How were you at math in high school? This subtest of the Armed Services Vocational Aptitude Battery is going to put you to the test. It is filled with questions covering basic high school math.

Unfortunately, that means there is a lot for this test to cover, which means you’ll have to do a lot of jumping from one math concept to the next during the course of this subtest. One way to get ready for these rapid switches is to take our practice test – but we’ll talk more about that later. Right now, let’s take a closer look at the Mathematics Knowledge subtest.

**The Test**

On the Mathematics Knowledge subtest you will have 24 minutes to answer 25 questions on the paper version of the ASVAB. On the CAT-ASVAB you will have 20 minutes to answer 16 questions.

This subtest is counted as part of your Armed Forces Qualification Test score, so you will want to perform as well as you can. A good score on this subtest is also important to qualify for a number of military jobs.

**The Questions**

The questions on the Mathematics Knowledge subtest cover a variety of mathematical concepts, including fractions, percentages, basic algebra and more. By and large, the questions do not go too in-depth but you will need to have a good working knowledge of how to solve basic math problems to do well on this subtest. Here is some more information about the areas tested for on this exam:

**Math Vocabulary**

Before taking this subtest you will want to brush up on your math vocabulary. You’ll want to refresh your memory on such terms as integers, factors, prime numbers, composite numbers, base, square root, exponent, reciprocal and others as knowledge of these terms will help you better understand questions and more quickly arrive at answers.

**Percentages**

You’ll also want to refamiliarize yourself with percentages before the test. You’ll want to go over the proportion method of solving equations and all the parts of percentage equations. You’ll also want to refresh your memory of basic percentages, which basically refer to a number out of 100 (so 40 percent means 40 out of 100).

As for the proportion method of solving percentages, this method is expressed as: percent/100 = part/whole. Here’s how the equation works:

Let’s say you have a question that asks “10 is what percentage of 25?” Using the proportion method you would set this question up as x/100 = 10/25 and then you would just solve for x.

**Fractions**

Another subject you’ll want to brush up on before the test is fractions. Remember to convert a fraction to a percentage you divide the numerator by the denominator and multiply by 100.

Also, don’t forget that the least common denominator is the least common multiple (LCM) of the denominators in two or more fractions. So the least common denominator for 2/3 and 1/6 is 6.

Now concerning mathematical operations involving fractions:

- Addition – if they have the same denominator, simply add the numerators and copy the common denominator. If they have different denominators, determine the LCD and then add.

- Subtraction – if they have the same denominators, subtract the numerators and copy the common denominator. If they have different denominators, find the LCD and then subtract.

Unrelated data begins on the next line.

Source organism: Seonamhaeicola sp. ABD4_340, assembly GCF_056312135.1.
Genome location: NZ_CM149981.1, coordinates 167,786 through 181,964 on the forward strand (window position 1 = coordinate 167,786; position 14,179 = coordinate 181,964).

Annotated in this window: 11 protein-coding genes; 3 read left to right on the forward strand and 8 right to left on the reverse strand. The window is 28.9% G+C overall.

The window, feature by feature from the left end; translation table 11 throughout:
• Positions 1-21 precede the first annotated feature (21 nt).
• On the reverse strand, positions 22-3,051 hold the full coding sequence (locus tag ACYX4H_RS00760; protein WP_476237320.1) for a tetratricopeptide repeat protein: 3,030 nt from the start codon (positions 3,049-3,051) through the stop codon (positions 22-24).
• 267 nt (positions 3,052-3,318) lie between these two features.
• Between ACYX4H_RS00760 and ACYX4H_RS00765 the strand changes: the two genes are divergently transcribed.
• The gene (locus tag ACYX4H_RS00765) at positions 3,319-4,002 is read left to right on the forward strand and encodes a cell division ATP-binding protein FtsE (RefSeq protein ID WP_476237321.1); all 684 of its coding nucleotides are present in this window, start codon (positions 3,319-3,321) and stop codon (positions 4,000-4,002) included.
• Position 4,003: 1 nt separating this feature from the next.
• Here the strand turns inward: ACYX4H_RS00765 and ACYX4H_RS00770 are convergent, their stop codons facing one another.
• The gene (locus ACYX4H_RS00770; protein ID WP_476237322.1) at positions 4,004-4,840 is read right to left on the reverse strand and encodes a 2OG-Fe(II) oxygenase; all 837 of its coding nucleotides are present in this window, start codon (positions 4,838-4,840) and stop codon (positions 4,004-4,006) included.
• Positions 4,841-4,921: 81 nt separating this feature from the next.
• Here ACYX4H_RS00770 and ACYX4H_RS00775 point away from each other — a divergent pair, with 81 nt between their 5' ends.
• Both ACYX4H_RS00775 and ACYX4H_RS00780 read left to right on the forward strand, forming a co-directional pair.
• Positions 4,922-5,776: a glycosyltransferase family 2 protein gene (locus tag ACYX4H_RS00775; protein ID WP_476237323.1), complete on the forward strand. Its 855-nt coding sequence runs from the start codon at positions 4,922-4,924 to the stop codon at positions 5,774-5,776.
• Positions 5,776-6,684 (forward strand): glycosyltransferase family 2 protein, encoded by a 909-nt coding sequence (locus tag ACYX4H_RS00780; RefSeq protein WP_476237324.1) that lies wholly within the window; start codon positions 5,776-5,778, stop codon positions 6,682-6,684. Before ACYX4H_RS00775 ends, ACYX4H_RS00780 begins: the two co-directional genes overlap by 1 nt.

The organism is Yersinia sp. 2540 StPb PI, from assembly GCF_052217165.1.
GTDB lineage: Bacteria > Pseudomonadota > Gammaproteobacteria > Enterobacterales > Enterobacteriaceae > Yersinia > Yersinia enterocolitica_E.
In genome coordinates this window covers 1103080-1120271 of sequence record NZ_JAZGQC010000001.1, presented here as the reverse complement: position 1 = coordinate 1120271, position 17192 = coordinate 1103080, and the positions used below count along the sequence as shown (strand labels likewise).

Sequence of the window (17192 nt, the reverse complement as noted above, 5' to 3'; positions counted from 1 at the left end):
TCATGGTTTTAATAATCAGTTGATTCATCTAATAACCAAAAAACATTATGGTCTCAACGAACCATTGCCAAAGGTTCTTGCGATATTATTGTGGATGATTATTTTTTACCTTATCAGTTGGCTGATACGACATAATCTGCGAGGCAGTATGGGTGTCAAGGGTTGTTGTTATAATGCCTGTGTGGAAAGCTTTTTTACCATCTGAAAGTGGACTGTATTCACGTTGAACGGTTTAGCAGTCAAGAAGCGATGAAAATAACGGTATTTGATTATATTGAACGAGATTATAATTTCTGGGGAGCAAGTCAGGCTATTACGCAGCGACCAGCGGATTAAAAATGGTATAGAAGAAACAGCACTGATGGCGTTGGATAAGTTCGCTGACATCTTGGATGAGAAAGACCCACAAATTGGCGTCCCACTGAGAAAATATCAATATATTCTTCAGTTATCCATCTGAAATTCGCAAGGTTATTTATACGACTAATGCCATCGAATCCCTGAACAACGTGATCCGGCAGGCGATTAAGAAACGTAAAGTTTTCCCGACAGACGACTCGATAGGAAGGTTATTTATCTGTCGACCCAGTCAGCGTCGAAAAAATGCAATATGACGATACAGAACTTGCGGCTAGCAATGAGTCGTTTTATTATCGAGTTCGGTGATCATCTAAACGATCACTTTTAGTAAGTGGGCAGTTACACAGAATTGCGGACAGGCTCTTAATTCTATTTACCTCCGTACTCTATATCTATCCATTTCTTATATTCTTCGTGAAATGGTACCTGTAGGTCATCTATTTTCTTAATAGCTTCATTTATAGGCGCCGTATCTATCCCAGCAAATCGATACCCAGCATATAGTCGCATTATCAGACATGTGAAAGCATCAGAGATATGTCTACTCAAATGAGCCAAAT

- Multiplication – Multiply the numerators and multiply the denominators and then reduce if possible.

- Division – Turn the second fraction upside down and multiply.

**Algebra**

Yes, you will need to remember some basic Algebra concepts for this subtest. You’ll want to know how to solve for x and how to find the square root of a number, among other things.

**One More Thing Regarding Questions**

Logarithms, example – log_2 (16) = 4, are not commonly found on the paper version of the ASVAB but they do show up on the CAT-ASVAB. So if you are planning on taking the computerized version of the test, you should also brush up on your logarithms.

Here are some sample questions for this subtest:

- Solve for
*x:*5*x*– 2*x*= 7*x*+ 2*x*– 24

*x*3(*x*3) =

- If a circle has a radius of 10 feet, what is its circumference most nearly?

**Test-Taking Tips**

When answering questions on the Mathematics Knowledge subtest, keep the following in mind:

- Parentheses first – you should always do the work inside parentheses before moving on to the remaining parts of the equation.

- Exponents second – after solving the parentheses move on to the exponents, and remember exponents go with the number they are closest to.

- Multiplication and division third – go from left to right.

- Addition and subtraction fourth – again be sure to go from left to right.

Also keep in mind this is a timed test so if you run into a difficult problem, skip it, and then come back to it if you have time at the end of the test.

Finally, don’t be afraid to guess. If you come to a question you don’t know the answer for, guessing gives you a 25 percent chance of being right while not answering at all gives you a 100 percent chance of being wrong.

**Preparing for the Mathematics Knowledge Subtest**

As mentioned earlier in this study guide, one of the better ways to prepare for the rapid jumps from math concept to math concept on this subtest is to take our practice test.

This test contains questions on material commonly tested for on the real test. Plus, it will get you prepared for the actual experience of sitting for the ASVAB.

Other things you can do is look over a math textbook or go online to a math site and read over math concepts and practice solving basic math problems.

Because the Mathematics Knowledge subtest is one of the four parts of the ASVAB that determine your AFQT score, you will want to devote more of your study time to this section. If this subtest is also used to determine eligibility for a particular military job that you want, then you would want to devote even more attention to this section.